A leaflet handed to you when you enter Lord Crewe Arms warns you about not bumping your head on the low doorways or tripping on the stone-flagged floors as you navigate this ancient building, but you’re more likely to fall head over heels for its charm.
Set amid the rolling hills of the North Pennine Moors and a skimming stone’s throw away from Derwent Reservoir on the County Durham/Northumberland border, this hotel, pub and restaurant are around an hour’s drive from Sunderland.
And there’s plenty to lure you for a drive out along the long and winding roads to this countryside escape. A former 12th-century abbot’s guest house and one of the oldest hotels in the country, The Lord Crewe Arms is at the heart of village life in Blanchland, so called because of the distinctive white habits of the French canons who lived and worked at the abbey.
It’s a place steeped in history, from the atmospheric medieval Crypt bar, to the fireplace complete with priest’s hiding hole and the ghost of Dorothy Forster said to haunt the upper floors. If that isn’t enough to capture your imagination then the picture postcard views, which once inspired celebrated poet W H Auden no less, probably will.
Then, of course, there’s the bait to reel you in. In keeping with its rural location, the food and drink on offer here is laid-back and hearty, from the Northumberland ales on tap and local gins, best supped in the beer garden with its spectacular rose arch, to the regularly-changing menu featuring ingredients from the on-site vegetable garden and smoke house and, in winter, a suckling pig feast on the medieval fireplace.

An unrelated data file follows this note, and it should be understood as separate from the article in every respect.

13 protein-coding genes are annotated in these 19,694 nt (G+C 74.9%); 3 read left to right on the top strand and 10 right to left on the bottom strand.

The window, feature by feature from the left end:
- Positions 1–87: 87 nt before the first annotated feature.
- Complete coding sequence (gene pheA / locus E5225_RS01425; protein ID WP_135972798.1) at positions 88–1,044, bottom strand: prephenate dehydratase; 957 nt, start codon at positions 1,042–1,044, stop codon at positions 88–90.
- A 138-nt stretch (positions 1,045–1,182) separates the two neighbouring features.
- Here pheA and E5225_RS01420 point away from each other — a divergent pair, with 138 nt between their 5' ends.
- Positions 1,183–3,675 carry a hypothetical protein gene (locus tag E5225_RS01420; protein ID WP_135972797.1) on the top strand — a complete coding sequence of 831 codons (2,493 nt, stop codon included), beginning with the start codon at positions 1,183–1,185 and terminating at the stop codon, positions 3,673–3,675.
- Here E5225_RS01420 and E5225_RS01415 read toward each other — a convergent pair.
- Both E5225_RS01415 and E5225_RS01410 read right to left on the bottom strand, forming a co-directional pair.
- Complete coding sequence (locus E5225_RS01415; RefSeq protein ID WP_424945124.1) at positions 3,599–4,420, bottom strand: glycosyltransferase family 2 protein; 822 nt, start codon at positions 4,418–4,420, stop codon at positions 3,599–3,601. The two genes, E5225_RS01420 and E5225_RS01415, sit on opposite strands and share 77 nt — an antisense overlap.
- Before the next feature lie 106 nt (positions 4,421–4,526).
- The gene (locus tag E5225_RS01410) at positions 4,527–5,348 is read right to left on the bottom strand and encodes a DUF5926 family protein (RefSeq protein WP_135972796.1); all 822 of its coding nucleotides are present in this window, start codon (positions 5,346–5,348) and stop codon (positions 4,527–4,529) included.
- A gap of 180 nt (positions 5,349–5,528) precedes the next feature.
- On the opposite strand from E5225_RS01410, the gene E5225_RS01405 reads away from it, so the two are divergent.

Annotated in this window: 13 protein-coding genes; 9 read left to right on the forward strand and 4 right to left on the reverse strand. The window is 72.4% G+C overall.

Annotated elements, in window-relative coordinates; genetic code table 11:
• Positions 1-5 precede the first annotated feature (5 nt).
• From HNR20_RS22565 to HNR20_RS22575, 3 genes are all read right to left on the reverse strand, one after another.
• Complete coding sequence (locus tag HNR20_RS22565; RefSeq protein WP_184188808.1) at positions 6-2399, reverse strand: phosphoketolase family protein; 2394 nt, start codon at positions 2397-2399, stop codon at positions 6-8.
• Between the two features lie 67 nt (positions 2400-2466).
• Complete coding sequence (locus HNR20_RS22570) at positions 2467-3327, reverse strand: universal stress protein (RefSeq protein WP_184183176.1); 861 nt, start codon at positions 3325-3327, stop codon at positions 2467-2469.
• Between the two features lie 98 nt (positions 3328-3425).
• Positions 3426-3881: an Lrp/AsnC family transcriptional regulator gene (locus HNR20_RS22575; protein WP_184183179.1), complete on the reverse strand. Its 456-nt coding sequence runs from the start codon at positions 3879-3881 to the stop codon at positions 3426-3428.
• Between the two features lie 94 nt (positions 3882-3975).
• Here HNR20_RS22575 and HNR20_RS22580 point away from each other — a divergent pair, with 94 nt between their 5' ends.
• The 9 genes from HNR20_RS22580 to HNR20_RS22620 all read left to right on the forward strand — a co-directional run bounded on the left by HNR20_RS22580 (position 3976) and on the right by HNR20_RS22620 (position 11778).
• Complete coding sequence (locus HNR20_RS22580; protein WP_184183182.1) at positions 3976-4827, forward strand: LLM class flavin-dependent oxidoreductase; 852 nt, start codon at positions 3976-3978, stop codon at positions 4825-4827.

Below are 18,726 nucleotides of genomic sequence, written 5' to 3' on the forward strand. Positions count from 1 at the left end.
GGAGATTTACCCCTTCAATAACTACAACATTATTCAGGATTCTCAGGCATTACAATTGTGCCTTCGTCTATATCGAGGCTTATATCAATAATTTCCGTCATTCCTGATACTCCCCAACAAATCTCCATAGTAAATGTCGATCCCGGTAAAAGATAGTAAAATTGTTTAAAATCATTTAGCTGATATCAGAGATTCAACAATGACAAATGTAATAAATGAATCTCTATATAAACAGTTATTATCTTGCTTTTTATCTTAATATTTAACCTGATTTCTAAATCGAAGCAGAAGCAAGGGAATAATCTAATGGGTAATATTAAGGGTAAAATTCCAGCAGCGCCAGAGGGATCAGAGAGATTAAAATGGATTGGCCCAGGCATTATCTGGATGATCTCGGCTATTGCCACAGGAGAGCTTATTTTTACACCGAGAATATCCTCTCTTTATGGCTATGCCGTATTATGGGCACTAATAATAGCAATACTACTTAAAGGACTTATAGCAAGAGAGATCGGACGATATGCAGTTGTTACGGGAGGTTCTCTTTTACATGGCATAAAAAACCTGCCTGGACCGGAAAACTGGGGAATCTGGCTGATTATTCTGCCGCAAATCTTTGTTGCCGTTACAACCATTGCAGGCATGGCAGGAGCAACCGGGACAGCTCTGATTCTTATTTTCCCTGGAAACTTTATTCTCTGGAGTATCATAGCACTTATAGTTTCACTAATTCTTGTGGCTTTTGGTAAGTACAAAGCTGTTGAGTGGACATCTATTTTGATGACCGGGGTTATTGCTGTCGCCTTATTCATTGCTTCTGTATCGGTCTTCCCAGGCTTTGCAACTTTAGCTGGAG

At the helm is head chef Simon Hicks whose worked in the hullabaloo of some of London’s top kitchens and is now bringing his passion for honest fare to the wilds of Northumberland following a £1.5million refurbishment of the hotel.
We ate here during the heat wave when there was plenty of lighter choices on the menu in the upstairs Bishop’s Dining Room to reflect the weather, such as my starter of Portland crab with tomato and chive salad, which was a refreshing precursor to the mains, loaded with natural flavour. At £9 it was one of the pricier starters on the menu, but prices start from around £6 and are more than fair for the setting. There’s also a cheaper bar bait menu served downstairs.
The upstairs restaurant, with its antlers on the walls, checked cushions and period charm, feels special but still has that unstuffy air that runs through the honey-coloured stone site, one that encourages you to kick off your muddy wellies and relax.
For mains I got stuck into a beautifully moist and rosy rump steak (£17), served with grilled asparagus that had just the right amount of bite.
I’d eaten too much of the utterly moreish sourdough, with lashings of salted butter, to shoehorn in a pudding. But the mere look of the baked custard and Yorkshire rhubarb is a reason to return – as if I needed another one.